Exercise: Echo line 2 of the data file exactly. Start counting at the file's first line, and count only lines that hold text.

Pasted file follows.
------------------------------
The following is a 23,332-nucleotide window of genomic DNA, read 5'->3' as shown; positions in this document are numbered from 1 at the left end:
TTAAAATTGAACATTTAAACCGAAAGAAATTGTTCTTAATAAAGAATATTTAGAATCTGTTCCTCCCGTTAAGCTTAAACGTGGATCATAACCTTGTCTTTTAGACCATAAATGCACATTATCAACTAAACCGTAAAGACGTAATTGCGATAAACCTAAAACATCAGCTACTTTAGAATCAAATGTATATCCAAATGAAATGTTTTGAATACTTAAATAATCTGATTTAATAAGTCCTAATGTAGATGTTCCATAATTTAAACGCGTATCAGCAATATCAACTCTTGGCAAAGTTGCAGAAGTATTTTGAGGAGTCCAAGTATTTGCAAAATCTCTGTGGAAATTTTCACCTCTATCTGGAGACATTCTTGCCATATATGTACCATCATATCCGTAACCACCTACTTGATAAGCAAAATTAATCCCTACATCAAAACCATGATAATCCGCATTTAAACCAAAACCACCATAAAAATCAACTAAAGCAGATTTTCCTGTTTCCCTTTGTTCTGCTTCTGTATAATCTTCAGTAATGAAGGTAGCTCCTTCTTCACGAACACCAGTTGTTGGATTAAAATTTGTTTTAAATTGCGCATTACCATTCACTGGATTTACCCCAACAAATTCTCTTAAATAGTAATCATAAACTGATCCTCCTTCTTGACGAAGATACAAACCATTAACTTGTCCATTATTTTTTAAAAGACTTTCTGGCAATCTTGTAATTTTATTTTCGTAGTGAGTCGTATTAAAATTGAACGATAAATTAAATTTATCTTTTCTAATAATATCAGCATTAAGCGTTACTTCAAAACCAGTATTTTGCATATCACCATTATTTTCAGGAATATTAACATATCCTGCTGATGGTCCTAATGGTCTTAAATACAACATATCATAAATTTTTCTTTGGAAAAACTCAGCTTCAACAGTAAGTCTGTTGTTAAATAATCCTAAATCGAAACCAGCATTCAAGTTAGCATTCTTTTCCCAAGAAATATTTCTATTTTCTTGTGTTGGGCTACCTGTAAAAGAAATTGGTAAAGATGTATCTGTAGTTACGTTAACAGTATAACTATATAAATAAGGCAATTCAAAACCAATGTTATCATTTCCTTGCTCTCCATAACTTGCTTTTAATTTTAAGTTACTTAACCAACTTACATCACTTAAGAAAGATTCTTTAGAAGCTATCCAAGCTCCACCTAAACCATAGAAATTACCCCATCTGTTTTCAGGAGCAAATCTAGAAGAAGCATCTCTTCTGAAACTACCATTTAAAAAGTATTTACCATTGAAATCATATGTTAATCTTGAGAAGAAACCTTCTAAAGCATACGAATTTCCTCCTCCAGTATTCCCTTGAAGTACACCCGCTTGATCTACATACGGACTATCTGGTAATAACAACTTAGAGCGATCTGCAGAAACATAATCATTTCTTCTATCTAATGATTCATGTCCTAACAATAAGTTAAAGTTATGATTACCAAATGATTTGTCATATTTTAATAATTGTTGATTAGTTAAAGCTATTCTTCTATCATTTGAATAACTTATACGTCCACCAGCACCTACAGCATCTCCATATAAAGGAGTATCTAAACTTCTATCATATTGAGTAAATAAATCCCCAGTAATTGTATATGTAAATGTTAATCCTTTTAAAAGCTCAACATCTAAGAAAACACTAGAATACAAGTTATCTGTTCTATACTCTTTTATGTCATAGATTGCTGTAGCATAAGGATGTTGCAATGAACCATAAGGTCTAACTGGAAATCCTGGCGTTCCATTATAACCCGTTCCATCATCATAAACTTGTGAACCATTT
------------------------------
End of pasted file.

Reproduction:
TTAAAATTGAACATTTAAACCGAAAGAAATTGTTCTTAATAAAGAATATTTAGAATCTGTTCCTCCCGTTAAGCTTAAACGTGGATCATAACCTTGTCTTTTAGACCATAAATGCACATTATCAACTAAACCGTAAAGACGTAATTGCGATAAACCTAAAACATCAGCTACTTTAGAATCAAATGTATATCCAAATGAAATGTTTTGAATACTTAAATAATCTGATTTAATAAGTCCTAATGTAGATGTTCCATAATTTAAACGCGTATCAGCAATATCAACTCTTGGCAAAGTTGCAGAAGTATTTTGAGGAGTCCAAGTATTTGCAAAATCTCTGTGGAAATTTTCACCTCTATCTGGAGACATTCTTGCCATATATGTACCATCATATCCGTAACCACCTACTTGATAAGCAAAATTAATCCCTACATCAAAACCATGATAATCCGCATTTAAACCAAAACCACCATAAAAATCAACTAAAGCAGATTTTCCTGTTTCCCTTTGTTCTGCTTCTGTATAATCTTCAGTAATGAAGGTAGCTCCTTCTTCACGAACACCAGTTGTTGGATTAAAATTTGTTTTAAATTGCGCATTACCATTCACTGGATTTACCCCAACAAATTCTCTTAAATAGTAATCATAAACTGATCCTCCTTCTTGACGAAGATACAAACCATTAACTTGTCCATTATTTTTTAAAAGACTTTCTGGCAATCTTGTAATTTTATTTTCGTAGTGAGTCGTATTAAAATTGAACGATAAATTAAATTTATCTTTTCTAATAATATCAGCATTAAGCGTTACTTCAAAACCAGTATTTTGCATATCACCATTATTTTCAGGAATATTAACATATCCTGCTGATGGTCCTAATGGTCTTAAATACAACATATCATAAATTTTTCTTTGGAAAAACTCAGCTTCAACAGTAAGTCTGTTGTTAAATAATCCTAAATCGAAACCAGCATTCAAGTTAGCATTCTTTTCCCAAGAAATATTTCTATTTTCTTGTGTTGGGCTACCTGTAAAAGAAATTGGTAAAGATGTATCTGTAGTTACGTTAACAGTATAACTATATAAATAAGGCAATTCAAAACCAATGTTATCATTTCCTTGCTCTCCATAACTTGCTTTTAATTTTAAGTTACTTAACCAACTTACATCACTTAAGAAAGATTCTTTAGAAGCTATCCAAGCTCCACCTAAACCATAGAAATTACCCCATCTGTTTTCAGGAGCAAATCTAGAAGAAGCATCTCTTCTGAAACTACCATTTAAAAAGTATTTACCATTGAAATCATATGTTAATCTTGAGAAGAAACCTTCTAAAGCATACGAATTTCCTCCTCCAGTATTCCCTTGAAGTACACCCGCTTGATCTACATACGGACTATCTGGTAATAACAACTTAGAGCGATCTGCAGAAACATAATCATTTCTTCTATCTAATGATTCATGTCCTAACAATAAGTTAAAGTTATGATTACCAAATGATTTGTCATATTTTAATAATTGTTGATTAGTTAAAGCTATTCTTCTATCATTTGAATAACTTATACGTCCACCAGCACCTACAGCATCTCCATATAAAGGAGTATCTAAACTTCTATCATATTGAGTAAATAAATCCCCAGTAATTGTATATGTAAATGTTAATCCTTTTAAAAGCTCAACATCTAAGAAAACACTAGAATACAAGTTATCTGTTCTATACTCTTTTATGTCATAGATTGCTGTAGCATAAGGATGTTGCAATGAACCATAAGGTCTAACTGGAAATCCTGGCGTTCCATTATAACCCGTTCCATCATCATAAACTTGTGAACCATTT